Discussion in 'Coin Roll Hunting' started by Hellofthenorth, Feb 20, 2012.
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I think it is a science project from what I read here.
Here is a link about gold colored state quarters and how they are only worth face value.
I'd be willing to bet that teller could have lost her job for a 75¢ 'windfall'. Banks and Credit Unions are not in the business to turn profits on coins or currency. They receive a quarter, silver, gold plated or proof or MS, and they are required to release it for face value to the next requesting customer.
Very poor judgement on your teller friends part.
Banks are very strict with their procedures and I was wrong in my actions. I just didn't think at the time. I had just graduated from college and was 27. I was late graduating, due to my time in the army. Also, I quit the next week and went to work for the State of North Carolina.
Can anyone ID it for me.
Thank you so much
In better condition it would be valuable. 100,000 minted (assuming it's not the proof version) and in F it is $25. Prob worth $5-$10 to a collector.
I’ll check out the link
Got home and found that one penny was a 1928D wheat cent.
I took about $400 in Kennedy halves to the bank to put in their coin counter. A man ahead of me had a jar of Kennedy halves too. As he deposited them I thought I heard a couple of coins drop without being counted and told him. He insisted they open the machine and there were 2 of his coins. INSIDE THE MACHINE. Seems there were TWO reject trays inside where coins were not being returned to the owners.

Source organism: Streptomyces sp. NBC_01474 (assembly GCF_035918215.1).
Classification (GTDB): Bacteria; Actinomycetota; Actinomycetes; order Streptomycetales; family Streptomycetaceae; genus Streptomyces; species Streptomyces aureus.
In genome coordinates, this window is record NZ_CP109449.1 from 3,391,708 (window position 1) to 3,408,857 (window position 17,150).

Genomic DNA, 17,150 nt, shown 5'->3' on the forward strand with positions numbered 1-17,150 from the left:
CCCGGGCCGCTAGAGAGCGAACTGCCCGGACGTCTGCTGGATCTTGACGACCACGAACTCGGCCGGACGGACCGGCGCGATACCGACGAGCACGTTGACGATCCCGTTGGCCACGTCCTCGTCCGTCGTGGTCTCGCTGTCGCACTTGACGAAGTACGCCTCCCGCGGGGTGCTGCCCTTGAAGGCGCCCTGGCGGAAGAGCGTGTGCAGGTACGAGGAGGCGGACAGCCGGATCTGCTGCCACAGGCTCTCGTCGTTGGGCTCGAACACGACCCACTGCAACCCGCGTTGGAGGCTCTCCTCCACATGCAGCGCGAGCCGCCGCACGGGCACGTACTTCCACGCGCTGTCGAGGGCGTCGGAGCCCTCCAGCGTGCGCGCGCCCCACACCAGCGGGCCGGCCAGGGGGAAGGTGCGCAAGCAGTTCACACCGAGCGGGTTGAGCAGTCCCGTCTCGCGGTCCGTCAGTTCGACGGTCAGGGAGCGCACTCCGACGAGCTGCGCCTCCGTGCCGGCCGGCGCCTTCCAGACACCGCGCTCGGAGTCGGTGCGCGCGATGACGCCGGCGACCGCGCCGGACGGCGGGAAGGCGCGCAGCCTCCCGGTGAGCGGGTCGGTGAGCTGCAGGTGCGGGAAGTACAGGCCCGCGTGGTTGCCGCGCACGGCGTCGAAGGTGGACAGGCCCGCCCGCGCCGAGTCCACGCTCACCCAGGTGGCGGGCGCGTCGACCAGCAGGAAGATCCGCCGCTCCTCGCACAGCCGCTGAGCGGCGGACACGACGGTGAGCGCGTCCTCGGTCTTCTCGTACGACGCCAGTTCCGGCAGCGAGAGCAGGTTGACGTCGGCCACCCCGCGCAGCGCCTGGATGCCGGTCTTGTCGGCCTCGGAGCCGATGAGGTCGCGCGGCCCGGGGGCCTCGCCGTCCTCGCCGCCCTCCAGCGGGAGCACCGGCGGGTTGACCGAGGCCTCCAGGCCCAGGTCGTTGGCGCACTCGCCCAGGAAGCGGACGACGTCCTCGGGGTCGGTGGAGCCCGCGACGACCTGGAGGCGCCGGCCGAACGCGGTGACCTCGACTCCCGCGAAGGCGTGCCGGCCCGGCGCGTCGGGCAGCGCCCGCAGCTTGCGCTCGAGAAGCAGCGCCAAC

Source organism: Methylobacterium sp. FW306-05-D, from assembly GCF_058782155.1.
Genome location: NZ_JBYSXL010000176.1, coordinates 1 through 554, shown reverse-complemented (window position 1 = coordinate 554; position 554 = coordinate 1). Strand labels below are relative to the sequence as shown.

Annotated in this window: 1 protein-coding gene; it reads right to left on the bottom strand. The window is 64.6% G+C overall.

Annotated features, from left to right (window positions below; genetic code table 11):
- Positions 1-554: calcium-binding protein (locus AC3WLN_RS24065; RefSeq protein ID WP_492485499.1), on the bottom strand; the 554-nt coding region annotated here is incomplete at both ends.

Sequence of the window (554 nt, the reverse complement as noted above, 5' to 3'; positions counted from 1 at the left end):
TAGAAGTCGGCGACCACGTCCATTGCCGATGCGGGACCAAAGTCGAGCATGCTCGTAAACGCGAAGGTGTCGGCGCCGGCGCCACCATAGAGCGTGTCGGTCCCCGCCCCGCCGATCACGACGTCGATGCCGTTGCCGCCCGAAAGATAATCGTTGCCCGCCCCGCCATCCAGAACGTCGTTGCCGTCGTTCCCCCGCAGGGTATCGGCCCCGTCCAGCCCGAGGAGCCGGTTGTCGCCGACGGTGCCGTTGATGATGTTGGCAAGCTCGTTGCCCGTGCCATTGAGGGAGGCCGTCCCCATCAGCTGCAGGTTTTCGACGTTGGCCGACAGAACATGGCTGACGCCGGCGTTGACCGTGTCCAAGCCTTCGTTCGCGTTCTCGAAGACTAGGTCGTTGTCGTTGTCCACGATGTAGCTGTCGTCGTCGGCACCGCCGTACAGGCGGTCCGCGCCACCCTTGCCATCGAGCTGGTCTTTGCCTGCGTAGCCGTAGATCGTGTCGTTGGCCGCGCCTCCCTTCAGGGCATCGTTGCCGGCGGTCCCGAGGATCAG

When I finished depositing my coins I requested they open the machine. There sat 11 of my halves, not counted nor returned. And there were no defects in any of them.
I have since had many occasions where I’ve requested they open the machines and found many of my coins along with many others.
WHY SHOULD THERE BE INTERIOR REJECT TRAYS? It’s basically thievery. Damaged coins can be exchanged with the Federal Reserve and foreign coins can be used for currency exchanges. If you Google this there are a number of reports of tjis happening. A tv station used 14 bank coin counters and only one was accurate. A family saved $440 for a vacation and was only credited $404.
I’m happy some of you are on the receiving end of those devices. But if you’re depositing, be careful!
That was a very good year.
So weird how some stuff pops up.
Was it a coinstar or a different brand machine?
Just FYI 1910B ; Composition: Silver ; Fineness: 0.6000 ; Weight: 2.7100g ; ASW: 0.0523oz ; Melt Value: $1.14 (6/19/2022).
What do you think the purpose (if there is one) of that happening is?
Isn't that SS 10 cents silver?
Of course it is. The other Frank beat me to it.
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